Pay-per-install (PPI) software may be the new bane of the security world.
Seventeen Google engineers, along with Damon McCoy, an assistant professor at the New York University Tandon School of Engineering and member of the International Computer Science Institute, studied the issue and have published an 18-page paper that they’ll present at the USENIX Security Symposium Aug. 11.
The PPI problem works like this: You want a piece a software and download it from Company X; but unknown to you, a number of other actors have paid Company X to let them hop in the trunk and sneak a ride inside on their download.
The paper’s authors tracked four of the largest commercial PPI networks, classified the software families they bundled together, looked at the distribution techniques they use and measured the impact on end users.
“While anti-virus and browsers have rolled out defenses to protect users from unwanted software, we find evidence that PPI networks actively interfere with or evade detection,” they wrote in their abstract, estimating that PPI networks drive more than 60 million download attempts each week.
Put another way, PPI hurts three times as many users as malware does.
The unwanted software includes, they wrote, “ad injectors that laden a victim’s browser with advertisements, browser settings hijackers that sell search traffic, and user trackers that silently monitor a victim’s browsing behavior.”
Earlier studies estimate that these extensions affect more than 50 million users.
Rather than blackmarket PPI, the report authors believe commercial PPI companies may be to blame, incentivized by the additional revenue. One of the largest PPI outfits, said the paper, reported $460 million in revenue in 2014.
The World of PPI
In this world, there are so-called advertisers, which own software that they pay third parties to distribute, and publishers, which create or distribute the software applications. When an install is successful, the publisher receives a fraction of the bid the advertiser paid to be included.
There are also PPI affiliate networks, which are the bridges between the advertisers and the publishers, handling payments but also determining—once inside a system—what exactly to install.
“This entails fingerprinting an end user’s system to determine any risk associated with anti-virus as well as to support geo-targeted installations,” the report explains. “Similarly, the PPI network dictates the level of user consent when it installs an advertiser’s binary, where consent forms a spectrum between silent installs to opt-out dialogues. In some cases, Advertisers can customize the installation dialogue and thus play a role in user consent.”
There are also resellers: PPI affiliate networks that aggregate publishers’ install traffic and resell it to larger affiliate networks. These help to simplify a process where the victim isn’t “primed to download a bundle,” the paper explains, by providing things like banner ads and “butter bars”—for example, a “Your Flash player is out of date” button.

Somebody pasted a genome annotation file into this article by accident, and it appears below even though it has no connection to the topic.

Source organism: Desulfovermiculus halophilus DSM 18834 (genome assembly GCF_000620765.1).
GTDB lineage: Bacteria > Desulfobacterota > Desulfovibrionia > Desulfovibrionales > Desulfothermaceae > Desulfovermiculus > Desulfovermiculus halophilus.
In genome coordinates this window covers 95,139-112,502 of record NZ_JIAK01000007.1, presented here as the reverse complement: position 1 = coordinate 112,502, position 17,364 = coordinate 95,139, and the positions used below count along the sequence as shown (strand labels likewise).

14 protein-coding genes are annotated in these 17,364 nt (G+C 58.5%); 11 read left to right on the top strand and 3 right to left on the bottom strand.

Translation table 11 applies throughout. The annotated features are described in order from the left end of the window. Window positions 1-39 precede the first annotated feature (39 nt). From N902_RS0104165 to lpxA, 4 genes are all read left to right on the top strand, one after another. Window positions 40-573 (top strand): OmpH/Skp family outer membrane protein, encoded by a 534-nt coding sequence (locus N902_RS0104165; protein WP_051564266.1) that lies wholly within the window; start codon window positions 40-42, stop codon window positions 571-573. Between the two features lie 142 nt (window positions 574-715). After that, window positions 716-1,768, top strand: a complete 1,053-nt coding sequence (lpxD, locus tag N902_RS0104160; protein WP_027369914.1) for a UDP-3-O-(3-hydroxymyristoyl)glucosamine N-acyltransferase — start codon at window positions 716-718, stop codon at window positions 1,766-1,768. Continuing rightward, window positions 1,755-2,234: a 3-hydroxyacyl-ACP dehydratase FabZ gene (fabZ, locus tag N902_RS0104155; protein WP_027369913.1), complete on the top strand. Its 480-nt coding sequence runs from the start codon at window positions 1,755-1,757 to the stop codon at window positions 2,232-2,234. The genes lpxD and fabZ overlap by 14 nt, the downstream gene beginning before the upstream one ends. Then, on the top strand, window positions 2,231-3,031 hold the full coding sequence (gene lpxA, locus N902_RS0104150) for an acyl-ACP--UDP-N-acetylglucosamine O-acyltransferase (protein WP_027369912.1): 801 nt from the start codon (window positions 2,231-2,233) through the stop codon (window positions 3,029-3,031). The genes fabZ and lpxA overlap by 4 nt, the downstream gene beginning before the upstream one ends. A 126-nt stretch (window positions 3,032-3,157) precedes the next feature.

While the researchers’ investigation was extensive, they did face limitations. For example, because they work exclusively with U.S. IP addresses, it biased their perspective on non-U.S. traffic and offers. Also, because they weren’t participating directly, they weren’t privy to exact per-install pricing details, though they found the range to run from $0.02 to $1.50, with U.S. installs fetching the highest rates.
Between June 1, 2014, and Jan. 7, 2016, Safe Browsing warnings occurred an average of 35 million times a week and displayed 28 million interstitial web pages (ads that are displayed before the desired content page).
The five countries receiving the most Safe Browsing warnings were India (8.2 percent), Brazil (7.2), Vietnam (6.4) the United States (6.2) and Turkey (5.1).
The largest offender by far, as detected by the Chrome Cleanup Tool on Windows, was the browser settings hijacker Conduit, which accounted for 20.9 percent of unwanted software installs. It was followed by Elex (13.4 percent) and ad injector Multiplug (5.1 percent).
“As anti-virus and browsers move to integrate signatures of unwanted software into their malware removal tools and warning systems, we showed evidence that commercial PPI networks actively attempted to evade user protections in order to sustain their business model,” the authors wrote in conclusion. “These practices demonstrate that 14 PPI affiliate networks operated with impunity towards the interests of users, relying on a user consent dialogue to justify their actions—though their behaviors may have changed since the conclusion of our study. We hope that by documenting these behaviors the security community will recognize unwanted software as a major threat.”
In an Aug. 4 post on the Google Security Blog, Research Scientist Kurt Thomas and Software Engineer Juan A. Elices Crespo noted that on June 14, Google hosted a Clean Software Summit that brought together members of the antivirus industry, bundling platforms and the Clean Software Alliance, a group consisting of members of the antivirus industry, software platforms and parties that profit from PPI.
Together, they “laid the groundwork for an industry-wide initiative” to provide users with clear, safe choices when installing software.
They added, “We continue to advocate on behalf of users to ensure they remain safe while downloading software online.”
The USENIX conference will begin Aug. 10 in Austin, Texas.